A macbook sits on a kitchen counter and displays zoom screen with a white person with short brown hair sitting on their couch.

Credit: Louise Hickman. Image courtesy the artist.

Sara Hendren

Sara Hendren is a humanist in tech—an artist, design researcher, writer, and professor at Olin College of Engineering, Needham, Massachusetts. Her book, What Can a Body Do? How We Meet the Built World, explores the places where disability shows up in design at all scales: assistive technology, furniture, architecture, urban planning, and more. It was named one of the Best Books of 2020 by NPR and won the 2021 Science in Society Journalism book prize. Her art and design works have been exhibited in museums worldwide and are held in the permanent collections of the Museum of Modern Art, New York, and Cooper Hewitt, New York. In 2021 and 2022, she was Lecturer in Architecture at Harvard Graduate School of Design and a fellow in Education Policy at the New America think tank, where she was researching the future of work for adults with cognitive and developmental disabilities.

Close up photograph of a fair skinned woman, standing in front of a wooden wall. She has brown hair with bangs angling her face

Christopher Jones and Liza Sylvestre

Christopher Robert Jones and Liza Sylvestre are artists and writers based in Illinois. They are Research Assistant Professors at the University of Illinois Urbana-Champaign, where they cofounded Crip*—Cripistemology and the Arts, a transdisciplinary initiative housed within the College of Fine and Applied Arts.

Two white people sit on a blue bench. On the left, Christopher Robert Jones sits and on the right Liza Sylvestre sits; both with legs crossed

Photo by L. Brian Stauffer. Image courtesy the artists. 

Noëmi Lakmaier

Noëmi Lakmaier is an Austrian-born live/performance artist living and working in East London. They have performed and exhibited widely in the UK and internationally. As a queer, disabled person and an immigrant to the UK, identity and how we relate to ourselves and others in the world, in an embodied way, are core interests in their site- and context-responsive practice. They are also an existential-phenomenological psychotherapist with a particular interest in the minority experience, gender, sexuality, disability, identity, intersectionality, and trauma.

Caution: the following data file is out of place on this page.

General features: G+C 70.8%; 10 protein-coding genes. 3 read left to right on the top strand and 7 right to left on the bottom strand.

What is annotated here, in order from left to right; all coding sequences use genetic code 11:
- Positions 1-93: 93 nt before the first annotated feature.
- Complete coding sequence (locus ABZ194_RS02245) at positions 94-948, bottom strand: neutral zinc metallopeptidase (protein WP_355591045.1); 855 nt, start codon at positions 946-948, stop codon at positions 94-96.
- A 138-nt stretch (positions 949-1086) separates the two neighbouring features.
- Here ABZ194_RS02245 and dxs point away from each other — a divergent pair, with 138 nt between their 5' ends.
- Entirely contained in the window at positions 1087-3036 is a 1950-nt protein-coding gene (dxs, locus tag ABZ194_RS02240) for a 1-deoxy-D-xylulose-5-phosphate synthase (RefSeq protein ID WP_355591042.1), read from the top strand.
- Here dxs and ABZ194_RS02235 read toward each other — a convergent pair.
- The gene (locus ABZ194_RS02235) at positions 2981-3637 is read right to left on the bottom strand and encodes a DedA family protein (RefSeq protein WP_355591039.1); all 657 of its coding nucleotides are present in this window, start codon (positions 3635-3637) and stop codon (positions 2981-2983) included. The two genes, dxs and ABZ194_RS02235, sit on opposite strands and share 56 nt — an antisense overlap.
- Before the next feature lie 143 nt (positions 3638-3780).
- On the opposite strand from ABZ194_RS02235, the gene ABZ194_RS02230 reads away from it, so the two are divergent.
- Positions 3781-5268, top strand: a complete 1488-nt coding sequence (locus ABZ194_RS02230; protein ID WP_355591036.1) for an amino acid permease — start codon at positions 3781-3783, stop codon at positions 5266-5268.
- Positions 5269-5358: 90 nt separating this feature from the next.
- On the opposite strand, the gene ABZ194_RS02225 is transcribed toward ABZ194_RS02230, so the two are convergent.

Headshot a woman with a neutral expression. She wears dark glasses and dangling earrings. She has dark curly hair with highlights of gray

Yo-Yo Lin

Yo-Yo Lin 林友友 is a Taiwanese-American interdisciplinary media artist who explores the possibilities of self-knowledge within emerging, embodied technologies. She often uses video, animation, live performance, and sound design to create meditative “memoryscapes.” Her recent body of work reveals and revalues the complex realities of living with chronic illness and intergenerational trauma. She creates openings into these realities through spaces, performances, and tools. Her practice often facilitates sites for community-centered abundance, developing into physical and virtual media installations, workshops, accessible nightlife parties, and artist collectives. 

She was a 2019 Artist-in-Residence at Eyebeam, a 2020 Open Call Recipient for the Shed, and the 2021 Red Burns Fellow at NYU Tisch ITP/IMA. She has shown work at international multimedia art galleries (Human Resources, Los Angeles; Lincoln Center, New York; La Corte Arte Contemporanea, Florence), film festivals (New York Film Festival and SXSW, Austin, Texas), performance venues (Gibney Dance and Ars Nova, both New York), and conferences (Allied Media Conference). Her work has been featured on NOWNESS and in Art in America and Surface magazines. She is the cofounder of ROTATIONS, a collaborative movement practice working toward deepening our understanding of artistry, disability, and access. Born and raised in Los Angeles, Yo-Yo now lives and works in New York City.

Wearing all black, Yo-Yo sits on a geometric carpet, in a room filled with magenta light. She has long bleach blonde hair with dark roots. A round projection of a humanlike figure beams on the wall behind her and illuminates her face.

Photo credit: Dylan Pham. Image courtesy the artist.

Cannach MacBride